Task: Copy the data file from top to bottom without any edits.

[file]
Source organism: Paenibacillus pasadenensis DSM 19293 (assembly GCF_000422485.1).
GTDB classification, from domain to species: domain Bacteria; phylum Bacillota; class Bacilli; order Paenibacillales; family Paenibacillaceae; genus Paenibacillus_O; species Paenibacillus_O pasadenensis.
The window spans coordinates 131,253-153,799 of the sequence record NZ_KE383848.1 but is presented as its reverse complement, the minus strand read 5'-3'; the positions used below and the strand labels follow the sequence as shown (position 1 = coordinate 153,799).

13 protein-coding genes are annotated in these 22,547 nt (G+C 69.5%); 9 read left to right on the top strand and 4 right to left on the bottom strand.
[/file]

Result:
Source organism: Paenibacillus pasadenensis DSM 19293 (assembly GCF_000422485.1).
GTDB classification, from domain to species: domain Bacteria; phylum Bacillota; class Bacilli; order Paenibacillales; family Paenibacillaceae; genus Paenibacillus_O; species Paenibacillus_O pasadenensis.
The window spans coordinates 131,253-153,799 of the sequence record NZ_KE383848.1 but is presented as its reverse complement, the minus strand read 5'-3'; the positions used below and the strand labels follow the sequence as shown (position 1 = coordinate 153,799).

13 protein-coding genes are annotated in these 22,547 nt (G+C 69.5%); 9 read left to right on the top strand and 4 right to left on the bottom strand.